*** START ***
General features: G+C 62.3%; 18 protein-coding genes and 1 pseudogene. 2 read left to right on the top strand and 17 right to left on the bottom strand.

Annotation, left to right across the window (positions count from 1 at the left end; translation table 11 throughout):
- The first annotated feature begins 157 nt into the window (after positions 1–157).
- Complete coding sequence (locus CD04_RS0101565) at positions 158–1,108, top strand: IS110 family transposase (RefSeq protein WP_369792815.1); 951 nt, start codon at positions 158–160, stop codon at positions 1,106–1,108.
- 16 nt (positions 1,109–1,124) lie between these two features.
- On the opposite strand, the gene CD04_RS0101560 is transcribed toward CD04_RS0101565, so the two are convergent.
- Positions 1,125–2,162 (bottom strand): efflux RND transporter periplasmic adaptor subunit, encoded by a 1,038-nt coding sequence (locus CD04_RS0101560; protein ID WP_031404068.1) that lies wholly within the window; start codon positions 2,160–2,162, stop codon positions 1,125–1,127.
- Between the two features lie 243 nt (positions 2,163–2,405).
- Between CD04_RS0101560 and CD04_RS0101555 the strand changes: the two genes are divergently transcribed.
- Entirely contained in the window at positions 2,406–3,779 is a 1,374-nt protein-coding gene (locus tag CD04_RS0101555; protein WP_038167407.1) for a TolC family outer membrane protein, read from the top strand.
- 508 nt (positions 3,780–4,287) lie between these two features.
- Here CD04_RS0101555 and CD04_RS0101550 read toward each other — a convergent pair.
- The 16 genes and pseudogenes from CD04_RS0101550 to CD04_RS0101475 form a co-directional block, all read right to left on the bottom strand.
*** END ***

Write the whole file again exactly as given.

General features: G+C 62.3%; 18 protein-coding genes and 1 pseudogene. 2 read left to right on the top strand and 17 right to left on the bottom strand.

Annotation, left to right across the window (positions count from 1 at the left end; translation table 11 throughout):
- The first annotated feature begins 157 nt into the window (after positions 1–157).
- Complete coding sequence (locus CD04_RS0101565) at positions 158–1,108, top strand: IS110 family transposase (RefSeq protein WP_369792815.1); 951 nt, start codon at positions 158–160, stop codon at positions 1,106–1,108.
- 16 nt (positions 1,109–1,124) lie between these two features.
- On the opposite strand, the gene CD04_RS0101560 is transcribed toward CD04_RS0101565, so the two are convergent.
- Positions 1,125–2,162 (bottom strand): efflux RND transporter periplasmic adaptor subunit, encoded by a 1,038-nt coding sequence (locus CD04_RS0101560; protein ID WP_031404068.1) that lies wholly within the window; start codon positions 2,160–2,162, stop codon positions 1,125–1,127.
- Between the two features lie 243 nt (positions 2,163–2,405).
- Between CD04_RS0101560 and CD04_RS0101555 the strand changes: the two genes are divergently transcribed.
- Entirely contained in the window at positions 2,406–3,779 is a 1,374-nt protein-coding gene (locus tag CD04_RS0101555; protein WP_038167407.1) for a TolC family outer membrane protein, read from the top strand.
- 508 nt (positions 3,780–4,287) lie between these two features.
- Here CD04_RS0101555 and CD04_RS0101550 read toward each other — a convergent pair.
- The 16 genes and pseudogenes from CD04_RS0101550 to CD04_RS0101475 form a co-directional block, all read right to left on the bottom strand.